"A woman must be two things: classy and fabulous."
Brought up in an orphanage and raised by nuns (who taught her how to sew) Gabrielle Bonheur Chanel changed the fashion game. She started out making hats and thanks to a 'jersey dress' refashioned out of her lover's dress shirt because it was cold outside, it launched her fashion empire. She introduced timeless pieces, including: the 'little black dress,' she was also the first to launch a perfume, (the first perfume to feature a designer's name) and created the iconic Chanel suit.
Simone de Beauvoir
Born in Paris to a bourgeois family, Beauvoir was a writer, political activist, and could have written the book on feminism. She is known for her novels, She Came to Stay, The Mandarins, as well as
The Second Sex, an analysis of women's oppression. The book argues that men made women the "other" in society by placing a false "mystery" around them, thus using it as an excuse not to understand women or their problems, and not help them. Raised a devout Catholic, she even considered becoming a nun, until she experienced a crisis of faith at 14, after which she remained an atheist until her death. She died of pneumonia in Paris at the age of 78, and is buried next to Jean-Paul Sartre, her long time friend, collaborator and lover.
Nin was an American author, born to Spanish-Cuban parents in France. She is known for her journals and her published diaries, which span several decades, and her erotic writings, including Henry and June, Little Birds and House of Incent.
She is considered one of the finest writers of female erotica, and is the first women to fully explore the realm of erotic writing.
She died in Los Angeles, California after a three-year battle with cancer.
"I feel so happy when I'm flying. Perhaps it is the feeling of power, the pleasure of dominating a machine as beautiful as a throughobred horse. Mingled with these basic joys is another less primitive feeling, that of a mission accomplished. Each time I set foot on an airfield, I sense with fresh excitement that this is where I belong."
Although an extremely male-dominated career choice even today, Auriol got her pilot license in 1946, then in 1950, she went to get her military pilot license. Ariol become the first female test pilot, one of the first women to break the sound barrier and set 5 world speed records in the 50's and 60's.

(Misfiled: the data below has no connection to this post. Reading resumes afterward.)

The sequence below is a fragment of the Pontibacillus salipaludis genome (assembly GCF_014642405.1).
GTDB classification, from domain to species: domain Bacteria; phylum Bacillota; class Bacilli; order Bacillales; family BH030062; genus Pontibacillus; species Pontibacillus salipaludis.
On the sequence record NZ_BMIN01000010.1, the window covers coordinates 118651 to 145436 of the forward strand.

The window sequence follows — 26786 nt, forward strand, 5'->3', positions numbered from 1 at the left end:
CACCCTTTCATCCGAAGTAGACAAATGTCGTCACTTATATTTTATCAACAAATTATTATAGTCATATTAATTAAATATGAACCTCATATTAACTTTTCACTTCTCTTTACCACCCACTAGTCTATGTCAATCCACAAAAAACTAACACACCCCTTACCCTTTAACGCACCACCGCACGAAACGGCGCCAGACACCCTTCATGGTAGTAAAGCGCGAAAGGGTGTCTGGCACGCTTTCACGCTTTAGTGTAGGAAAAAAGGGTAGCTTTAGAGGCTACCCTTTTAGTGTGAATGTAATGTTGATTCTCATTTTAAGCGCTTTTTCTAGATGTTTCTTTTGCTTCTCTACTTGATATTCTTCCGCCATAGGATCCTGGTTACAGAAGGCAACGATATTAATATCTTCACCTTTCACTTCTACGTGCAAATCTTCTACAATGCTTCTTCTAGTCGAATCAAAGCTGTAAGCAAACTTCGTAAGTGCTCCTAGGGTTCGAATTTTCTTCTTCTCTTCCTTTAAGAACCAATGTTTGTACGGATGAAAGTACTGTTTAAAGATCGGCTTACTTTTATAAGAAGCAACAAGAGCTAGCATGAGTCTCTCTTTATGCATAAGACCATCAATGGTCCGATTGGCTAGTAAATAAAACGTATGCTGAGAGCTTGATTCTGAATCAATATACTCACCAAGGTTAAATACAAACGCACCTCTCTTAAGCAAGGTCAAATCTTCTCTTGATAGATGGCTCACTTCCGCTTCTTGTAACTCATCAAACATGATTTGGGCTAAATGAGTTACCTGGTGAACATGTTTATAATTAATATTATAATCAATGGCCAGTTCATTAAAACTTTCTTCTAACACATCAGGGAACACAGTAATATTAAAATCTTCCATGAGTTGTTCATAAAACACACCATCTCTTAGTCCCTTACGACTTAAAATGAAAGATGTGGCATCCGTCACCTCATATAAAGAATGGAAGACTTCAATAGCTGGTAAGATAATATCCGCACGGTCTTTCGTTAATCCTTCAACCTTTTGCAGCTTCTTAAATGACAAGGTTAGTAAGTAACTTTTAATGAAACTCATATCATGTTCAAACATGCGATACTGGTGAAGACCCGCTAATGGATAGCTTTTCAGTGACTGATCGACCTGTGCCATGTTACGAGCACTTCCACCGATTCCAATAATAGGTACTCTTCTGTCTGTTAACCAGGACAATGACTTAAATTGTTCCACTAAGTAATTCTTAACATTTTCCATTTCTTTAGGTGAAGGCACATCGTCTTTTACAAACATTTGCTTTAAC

She also wrote her autobiography, I Live to Fly in 1970.
We all know the story of Marie, and if you don't well, just know the poor rich Queen lost her head when all was said and done.
Born in Austria, she married Louis-Auguste, Dauphin of France. After seven years of marriage, she gave birth to a daughter, the first of four children.
At first, the French were charmed by her, however due to politics and public opinion, hostility towards her grew (and grew and grew) and eventually lead to the French Revolution. She was found guilty of treason on October 16th and on that same day, she was executed by guillotine in present-day Place de la Concorde. Her last words were, "Pardon me sir, I meant not to do it," to Henri Sanson the executioner because she accidently stepped on his foot after climbing the scaffold.
Bonjour et Bienvenue!
Thank you for stopping by for a spell!
I am a 40-something year old American woman. Born in Texas, raised in Las Vegas!
Frenchified for Life
is a fabulous little lifestyle blog about truly embracing French life!
My intent is to simply inspire you to create something unique and beautiful in your everyday life. The French have this wonderful and annoying habit of seeing the world through rose colored glasses, might as well learn something from them!
That said, I lift my glass to you!
By the way, I mention the name Cachou (or The Cash) a lot, I'm referring to her...